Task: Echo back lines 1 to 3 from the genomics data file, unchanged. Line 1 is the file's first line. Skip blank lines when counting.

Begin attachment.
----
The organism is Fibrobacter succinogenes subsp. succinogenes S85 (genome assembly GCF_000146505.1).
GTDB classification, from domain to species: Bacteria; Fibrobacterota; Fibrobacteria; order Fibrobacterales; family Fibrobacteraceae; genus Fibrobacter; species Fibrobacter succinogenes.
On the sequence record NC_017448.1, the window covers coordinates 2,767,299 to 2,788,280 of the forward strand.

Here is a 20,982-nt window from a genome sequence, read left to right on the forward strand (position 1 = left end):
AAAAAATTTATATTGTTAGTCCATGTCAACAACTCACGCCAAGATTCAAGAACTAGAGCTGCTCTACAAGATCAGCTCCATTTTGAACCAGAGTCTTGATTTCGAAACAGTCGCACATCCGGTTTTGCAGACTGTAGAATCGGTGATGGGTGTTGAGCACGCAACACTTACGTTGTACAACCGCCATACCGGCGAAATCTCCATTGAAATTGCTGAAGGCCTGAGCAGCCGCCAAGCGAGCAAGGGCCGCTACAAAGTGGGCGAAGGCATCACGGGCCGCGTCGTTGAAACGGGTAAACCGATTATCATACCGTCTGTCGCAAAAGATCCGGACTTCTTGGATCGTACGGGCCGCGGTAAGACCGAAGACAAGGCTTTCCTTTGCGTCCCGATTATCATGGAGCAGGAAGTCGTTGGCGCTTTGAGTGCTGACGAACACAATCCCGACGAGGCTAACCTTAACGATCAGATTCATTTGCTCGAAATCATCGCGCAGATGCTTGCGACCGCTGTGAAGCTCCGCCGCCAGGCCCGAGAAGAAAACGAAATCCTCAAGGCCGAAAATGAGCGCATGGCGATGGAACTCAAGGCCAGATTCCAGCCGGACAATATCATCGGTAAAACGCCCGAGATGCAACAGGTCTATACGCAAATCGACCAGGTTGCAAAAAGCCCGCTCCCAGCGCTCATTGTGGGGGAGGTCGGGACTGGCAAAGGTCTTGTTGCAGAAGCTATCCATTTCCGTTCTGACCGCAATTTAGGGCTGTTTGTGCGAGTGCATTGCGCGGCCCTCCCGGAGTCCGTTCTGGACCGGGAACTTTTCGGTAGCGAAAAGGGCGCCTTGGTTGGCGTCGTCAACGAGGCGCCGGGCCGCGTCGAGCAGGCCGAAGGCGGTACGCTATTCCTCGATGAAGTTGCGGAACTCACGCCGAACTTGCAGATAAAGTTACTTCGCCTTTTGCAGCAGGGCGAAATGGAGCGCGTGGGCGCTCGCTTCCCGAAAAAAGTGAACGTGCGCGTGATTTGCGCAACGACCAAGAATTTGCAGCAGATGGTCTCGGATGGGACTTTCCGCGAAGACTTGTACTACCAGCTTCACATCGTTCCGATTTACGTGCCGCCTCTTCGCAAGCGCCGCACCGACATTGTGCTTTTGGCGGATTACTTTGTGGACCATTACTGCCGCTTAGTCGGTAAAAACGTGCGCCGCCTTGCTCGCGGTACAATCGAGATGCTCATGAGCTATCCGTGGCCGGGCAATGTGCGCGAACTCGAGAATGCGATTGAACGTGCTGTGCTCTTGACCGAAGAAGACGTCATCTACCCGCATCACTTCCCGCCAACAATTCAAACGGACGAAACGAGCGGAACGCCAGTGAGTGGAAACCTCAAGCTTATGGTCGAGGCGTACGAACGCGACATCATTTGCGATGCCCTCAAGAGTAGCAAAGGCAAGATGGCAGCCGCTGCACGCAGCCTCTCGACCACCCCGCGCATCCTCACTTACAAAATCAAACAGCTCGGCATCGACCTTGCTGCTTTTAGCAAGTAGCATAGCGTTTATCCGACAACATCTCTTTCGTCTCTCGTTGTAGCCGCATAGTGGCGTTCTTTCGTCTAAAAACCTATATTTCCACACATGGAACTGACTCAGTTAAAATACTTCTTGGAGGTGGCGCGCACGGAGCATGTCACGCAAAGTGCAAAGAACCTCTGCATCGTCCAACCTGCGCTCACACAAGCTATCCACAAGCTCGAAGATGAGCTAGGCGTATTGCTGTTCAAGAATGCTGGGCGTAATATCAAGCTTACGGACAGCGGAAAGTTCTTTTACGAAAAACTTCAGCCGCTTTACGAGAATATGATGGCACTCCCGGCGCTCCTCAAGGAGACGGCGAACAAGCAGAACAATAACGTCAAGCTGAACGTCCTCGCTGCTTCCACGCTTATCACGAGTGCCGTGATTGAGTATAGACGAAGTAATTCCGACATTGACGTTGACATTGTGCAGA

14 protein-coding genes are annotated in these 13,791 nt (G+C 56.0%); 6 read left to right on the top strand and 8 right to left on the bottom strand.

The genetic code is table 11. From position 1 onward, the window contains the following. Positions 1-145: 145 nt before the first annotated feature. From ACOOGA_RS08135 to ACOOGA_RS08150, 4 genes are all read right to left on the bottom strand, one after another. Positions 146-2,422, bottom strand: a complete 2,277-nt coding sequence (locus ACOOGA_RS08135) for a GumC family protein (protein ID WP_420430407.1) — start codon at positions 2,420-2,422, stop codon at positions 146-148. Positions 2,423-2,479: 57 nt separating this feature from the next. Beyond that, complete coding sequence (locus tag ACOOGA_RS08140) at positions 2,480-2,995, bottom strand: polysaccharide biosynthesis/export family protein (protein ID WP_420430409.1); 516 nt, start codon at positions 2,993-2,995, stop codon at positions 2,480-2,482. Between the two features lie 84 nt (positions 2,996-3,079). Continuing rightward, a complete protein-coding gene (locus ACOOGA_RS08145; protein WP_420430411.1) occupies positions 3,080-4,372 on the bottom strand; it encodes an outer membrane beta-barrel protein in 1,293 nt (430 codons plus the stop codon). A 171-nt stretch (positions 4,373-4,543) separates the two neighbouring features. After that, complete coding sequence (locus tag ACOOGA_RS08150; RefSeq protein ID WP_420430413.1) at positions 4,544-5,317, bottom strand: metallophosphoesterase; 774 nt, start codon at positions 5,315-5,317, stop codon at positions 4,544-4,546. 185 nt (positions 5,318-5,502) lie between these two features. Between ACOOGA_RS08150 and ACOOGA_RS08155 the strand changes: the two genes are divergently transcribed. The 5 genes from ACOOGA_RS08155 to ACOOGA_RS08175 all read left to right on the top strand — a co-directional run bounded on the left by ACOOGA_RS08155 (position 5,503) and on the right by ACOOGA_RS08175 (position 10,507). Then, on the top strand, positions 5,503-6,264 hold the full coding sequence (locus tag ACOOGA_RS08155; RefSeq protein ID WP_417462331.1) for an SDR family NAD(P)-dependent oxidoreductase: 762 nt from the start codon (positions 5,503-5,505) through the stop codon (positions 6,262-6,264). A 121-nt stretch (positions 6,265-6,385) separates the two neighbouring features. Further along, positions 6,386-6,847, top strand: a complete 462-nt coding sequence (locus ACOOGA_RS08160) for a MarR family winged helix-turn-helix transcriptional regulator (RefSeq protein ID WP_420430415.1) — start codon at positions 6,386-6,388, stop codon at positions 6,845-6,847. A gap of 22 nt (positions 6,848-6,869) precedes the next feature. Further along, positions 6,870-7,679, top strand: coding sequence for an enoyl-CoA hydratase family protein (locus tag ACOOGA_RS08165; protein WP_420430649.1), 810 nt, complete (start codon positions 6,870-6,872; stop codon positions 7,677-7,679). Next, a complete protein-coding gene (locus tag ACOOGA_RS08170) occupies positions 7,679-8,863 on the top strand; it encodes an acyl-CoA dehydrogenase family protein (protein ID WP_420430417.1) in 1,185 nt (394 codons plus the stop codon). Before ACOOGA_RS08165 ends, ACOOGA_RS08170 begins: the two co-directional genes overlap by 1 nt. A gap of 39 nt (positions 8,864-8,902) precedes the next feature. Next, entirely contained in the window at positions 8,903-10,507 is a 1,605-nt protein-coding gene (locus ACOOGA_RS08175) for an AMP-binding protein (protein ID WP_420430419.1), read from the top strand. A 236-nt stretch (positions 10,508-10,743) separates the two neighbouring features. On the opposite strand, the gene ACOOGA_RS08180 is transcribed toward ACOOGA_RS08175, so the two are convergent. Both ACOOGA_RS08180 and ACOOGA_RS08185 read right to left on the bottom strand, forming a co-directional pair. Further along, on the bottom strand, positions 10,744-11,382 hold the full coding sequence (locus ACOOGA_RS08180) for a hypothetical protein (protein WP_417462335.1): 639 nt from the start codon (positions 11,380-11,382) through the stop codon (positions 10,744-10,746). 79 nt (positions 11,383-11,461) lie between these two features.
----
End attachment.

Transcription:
The organism is Fibrobacter succinogenes subsp. succinogenes S85 (genome assembly GCF_000146505.1).
GTDB classification, from domain to species: Bacteria; Fibrobacterota; Fibrobacteria; order Fibrobacterales; family Fibrobacteraceae; genus Fibrobacter; species Fibrobacter succinogenes.
On the sequence record NC_017448.1, the window covers coordinates 2,767,299 to 2,788,280 of the forward strand.